“…the HiRISE camera aboard NASA’s Mars Reconnaissance Orbiter (MRO) can transform the subtle differences of soils into a rainbow of colours…”

          “…Its PHOTOS are so detailed that scientists can examine the planet’s features at the scale of just a few feet, including the recent crash site of Europe’s Schiaparelli Mars lander…”

        • Franc Vliege; It’s good to be ‘skeptical’ about unfamiliar claims people make, but there are limits to the wisdom behind it. Think about what is keeping you from accepting the truth of ‘cameras’ + ‘rocket launches’ + ‘space travel’ + ‘long time’. and putting these things together into one concept. For me it is easier (more reasonable) to imagine these things really happening and the photos are ‘real’ than to imagine Mars is not real, or the Earth is really flat, or cameras wouldn’t work in space, or rockets don’t actually leave the Earth’s atmosphere, etc. Not EVERY image of outer space in the last hundred years was a photo- many captions list them as Artist’s ‘rendering’ or Artist’s ‘creations’ of planets in other galaxies. You’re right about that. But one shouldn’t be so skeptical that you become pessimistic about life, about astronomy, doubting the existence of the natural word, thinking other people
          have made it all up in order to control your mind. You are actually smarter than that if you trust your common sense.

      • You believe these are real photos of Mars because you choose to. These are digital computer generated photos and there is nothing real that you are looking at. Graphics on the new generation of computer chips, if you look at older supposed photographs of Mars they are completely different. Funny how these new photos look like the landscapes you see in the lasted video games using high end graphics processing. This is part of the fairy tale we called NASA and the rest of the world space agencies. Global warming, COVID and all it’s variance that are coming, it’s all part of the same game, a game in which we are all to going lose.

    • Yep, that’s right.
      Imagination!
      You said it.
      Look at our globe, why is green land huge when it is not a continent?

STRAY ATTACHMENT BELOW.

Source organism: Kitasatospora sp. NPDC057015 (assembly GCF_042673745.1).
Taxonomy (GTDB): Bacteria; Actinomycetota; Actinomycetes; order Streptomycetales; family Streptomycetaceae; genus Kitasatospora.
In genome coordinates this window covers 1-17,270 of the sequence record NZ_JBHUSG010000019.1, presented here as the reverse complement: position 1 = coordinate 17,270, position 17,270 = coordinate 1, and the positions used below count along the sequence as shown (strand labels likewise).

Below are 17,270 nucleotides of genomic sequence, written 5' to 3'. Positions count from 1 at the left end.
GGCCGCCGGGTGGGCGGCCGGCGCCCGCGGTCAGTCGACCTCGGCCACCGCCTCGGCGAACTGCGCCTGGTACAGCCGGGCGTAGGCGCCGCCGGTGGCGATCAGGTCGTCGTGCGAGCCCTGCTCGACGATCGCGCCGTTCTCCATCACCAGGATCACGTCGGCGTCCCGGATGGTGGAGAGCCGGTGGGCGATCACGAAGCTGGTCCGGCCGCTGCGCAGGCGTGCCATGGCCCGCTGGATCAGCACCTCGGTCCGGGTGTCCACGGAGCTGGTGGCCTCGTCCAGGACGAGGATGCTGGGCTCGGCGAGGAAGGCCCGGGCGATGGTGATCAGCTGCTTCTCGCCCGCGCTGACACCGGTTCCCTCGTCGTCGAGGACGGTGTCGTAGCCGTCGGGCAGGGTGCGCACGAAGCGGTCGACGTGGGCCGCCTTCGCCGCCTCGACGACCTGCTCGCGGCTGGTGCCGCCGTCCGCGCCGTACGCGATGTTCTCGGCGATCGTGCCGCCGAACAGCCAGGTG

South America is 9 times bigger than Greenland but significantly smaller on the globe photos rendered by nasa.

      • OMG. It’s Mercator projection. Please, please think before posting. Good grief. Why are people who barely made it through high school permitted on the internet?

        • Probablement parce qu’ils ont appris à réfléchir eux. L’école est un endroit où mémoriser des choses et d’en apprendre de nouvelles, mais aussitôt que l’on va à rebrousse poils des connaissances que l’on nous montre, on est catalogué de tarés, etc, tout comme les gens qui ne veulent pas des vaccins sont catalogué d’anti-vaccins et de complotistes. Le questionnement est un signe d’intelligence, même si ça n’entre pas dans le standard actuel.
          Les gens les plus talentueux ne sont pas ceux qui ont de grandes études, mais ceux qui réfléchissent, qui posent des questions, essaient des choses, etc. La preuve, Justin Trudeau a quelques années d’université, et regardez ce que ça a donné. 😉

      • This idiot thinks a world map and a globe are the same thing. You’re the same person who will ask “why is the sky blue if space is really up there? Space must not exist.” Go back to school, maybe you’ll learn something the second time.

        • You’re assuming he attended school. Someone is only aware of the NASA science if they are educated in the school system. Do you ever question the science? I think it’s good to challenge the authorities, If you don’t there will be no new ideas.

  1. So amazing….so much to see . Thankyou. Space…All such an enormous amount of events being viewed and happening now …can hardly take it in. I hope much good comes from it in the future. I’m quite old now and so pleased to have seen some of it.

  2. Thé forms are so interesting. I really wish they would allow the photos to be as raw and natural as possible. Perhaps they need artificial color to differentiate for analytical purposes, but it creates a very false impression for the public.